What training and education have you had to support you in your role?
David: I did the MSc in Healthcare Leadership through the NHS Leadership Academy. And I’ve done lots of role-specific training over the years about things like putting bids together, giving effective presentations, managing meetings and how to deliver training. So it’s lots of different strings I’ve added to the bow over the years. I feel it’s important to keep active and keep training on any areas you identify as a weakness.
Do you network with leaders from other federations? Is there competition?
David: I’m a bit of an introvert. I’m generally not the loudest person in the room, but it’s certainly something I recognise as a need. The final project of the Masters was really self-reflective. What I hadn’t really recognised as a strength previously was the relationships and the network I’ve built up. I take time to try and catch up with some of the other federation leads on a regular basis.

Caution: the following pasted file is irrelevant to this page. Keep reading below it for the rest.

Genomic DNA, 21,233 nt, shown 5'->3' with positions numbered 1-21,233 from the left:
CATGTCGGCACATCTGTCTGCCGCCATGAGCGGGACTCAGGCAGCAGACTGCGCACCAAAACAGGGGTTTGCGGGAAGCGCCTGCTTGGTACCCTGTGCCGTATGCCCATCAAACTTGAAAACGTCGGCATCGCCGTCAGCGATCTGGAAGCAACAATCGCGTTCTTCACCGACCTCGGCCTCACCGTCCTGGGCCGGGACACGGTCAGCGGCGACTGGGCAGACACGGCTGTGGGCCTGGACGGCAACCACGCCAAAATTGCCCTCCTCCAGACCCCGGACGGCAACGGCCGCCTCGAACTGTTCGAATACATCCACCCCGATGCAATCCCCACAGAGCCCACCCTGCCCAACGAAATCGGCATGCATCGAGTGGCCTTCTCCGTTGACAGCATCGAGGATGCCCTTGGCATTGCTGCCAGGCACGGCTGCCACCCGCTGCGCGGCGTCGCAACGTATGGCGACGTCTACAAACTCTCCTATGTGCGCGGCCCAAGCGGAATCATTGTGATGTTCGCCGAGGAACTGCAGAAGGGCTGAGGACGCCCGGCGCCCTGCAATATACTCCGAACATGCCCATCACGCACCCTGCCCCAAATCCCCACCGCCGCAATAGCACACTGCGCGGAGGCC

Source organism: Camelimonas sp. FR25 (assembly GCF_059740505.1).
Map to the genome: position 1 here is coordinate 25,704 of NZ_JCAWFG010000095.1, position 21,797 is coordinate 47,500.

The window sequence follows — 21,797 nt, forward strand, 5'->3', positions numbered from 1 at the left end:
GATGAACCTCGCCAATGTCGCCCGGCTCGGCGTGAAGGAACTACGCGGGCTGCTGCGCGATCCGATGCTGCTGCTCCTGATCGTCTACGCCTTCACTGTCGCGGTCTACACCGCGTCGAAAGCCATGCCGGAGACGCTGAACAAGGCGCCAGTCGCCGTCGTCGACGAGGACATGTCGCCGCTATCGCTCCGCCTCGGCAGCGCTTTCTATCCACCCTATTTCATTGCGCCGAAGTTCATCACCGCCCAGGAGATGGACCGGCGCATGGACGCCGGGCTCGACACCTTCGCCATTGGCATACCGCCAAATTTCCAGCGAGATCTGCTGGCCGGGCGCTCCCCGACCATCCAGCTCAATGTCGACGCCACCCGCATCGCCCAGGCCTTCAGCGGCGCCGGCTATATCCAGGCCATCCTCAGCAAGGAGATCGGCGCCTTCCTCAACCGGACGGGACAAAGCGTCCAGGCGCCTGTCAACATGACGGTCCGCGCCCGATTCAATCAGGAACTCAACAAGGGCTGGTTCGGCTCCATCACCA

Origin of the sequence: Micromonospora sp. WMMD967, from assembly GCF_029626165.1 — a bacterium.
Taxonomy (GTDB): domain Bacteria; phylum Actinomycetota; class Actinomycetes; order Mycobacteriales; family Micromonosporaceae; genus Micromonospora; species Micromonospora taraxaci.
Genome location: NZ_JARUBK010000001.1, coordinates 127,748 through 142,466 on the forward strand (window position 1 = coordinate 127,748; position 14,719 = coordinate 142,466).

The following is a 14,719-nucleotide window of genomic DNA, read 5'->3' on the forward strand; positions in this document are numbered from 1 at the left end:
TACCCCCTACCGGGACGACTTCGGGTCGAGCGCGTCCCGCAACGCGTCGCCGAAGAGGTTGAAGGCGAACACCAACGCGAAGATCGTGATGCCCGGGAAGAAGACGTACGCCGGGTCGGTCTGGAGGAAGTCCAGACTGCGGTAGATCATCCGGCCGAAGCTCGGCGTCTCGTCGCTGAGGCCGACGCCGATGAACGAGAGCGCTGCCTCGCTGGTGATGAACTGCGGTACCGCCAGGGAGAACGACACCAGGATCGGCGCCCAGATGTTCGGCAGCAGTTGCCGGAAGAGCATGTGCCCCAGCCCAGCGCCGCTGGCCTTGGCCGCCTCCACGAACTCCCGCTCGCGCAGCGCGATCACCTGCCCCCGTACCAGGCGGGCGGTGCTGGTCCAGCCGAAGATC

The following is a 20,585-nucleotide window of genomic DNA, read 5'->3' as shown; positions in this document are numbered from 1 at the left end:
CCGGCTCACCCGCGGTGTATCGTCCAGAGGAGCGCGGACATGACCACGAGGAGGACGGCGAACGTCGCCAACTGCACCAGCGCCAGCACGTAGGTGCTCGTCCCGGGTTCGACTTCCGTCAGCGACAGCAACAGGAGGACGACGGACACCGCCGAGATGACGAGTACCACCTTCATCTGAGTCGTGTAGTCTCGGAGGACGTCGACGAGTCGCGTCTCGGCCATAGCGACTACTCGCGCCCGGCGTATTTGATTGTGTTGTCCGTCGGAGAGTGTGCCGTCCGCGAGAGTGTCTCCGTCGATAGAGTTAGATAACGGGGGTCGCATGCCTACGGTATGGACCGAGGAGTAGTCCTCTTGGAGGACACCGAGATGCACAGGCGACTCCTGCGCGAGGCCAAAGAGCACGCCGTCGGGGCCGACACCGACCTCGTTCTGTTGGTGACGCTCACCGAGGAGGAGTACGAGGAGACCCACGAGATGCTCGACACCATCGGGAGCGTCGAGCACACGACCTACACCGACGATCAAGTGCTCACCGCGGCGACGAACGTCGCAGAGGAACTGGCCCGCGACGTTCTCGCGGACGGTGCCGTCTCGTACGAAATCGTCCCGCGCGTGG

There’s an element of competition in as much as often the STP will have a pot of funding, and that funding will come down to the bids you write. I think there’s a recognition that, if your federation or your localities are not performing, there’s a chance that someone else could be waiting to take over.
Are there any skills you feel you need to improve on?
David: I’m constantly looking to build. My finance skills are something I’m concentrating on presently so am working with a senior CFO who is providing some mentoring and recently completed a module on financial management and planning with CASS Business School.
Tara Humphrey is the founder of THC Primary Care, a leading healthcare consultancy specialising in workforce transformation and the only consultancy to have worked with 11 Training Hubs across South London, Kent, Surrey and Sussex.
Tara and her team also work with GP federations supporting the implementation of clinical services.
Tara has over 20 years of project management and business development experience across the private and public sector and has an MBA in Leadership and Management in Healthcare, is published in the London Journal of Primary Care and is the author of over 100 blogs.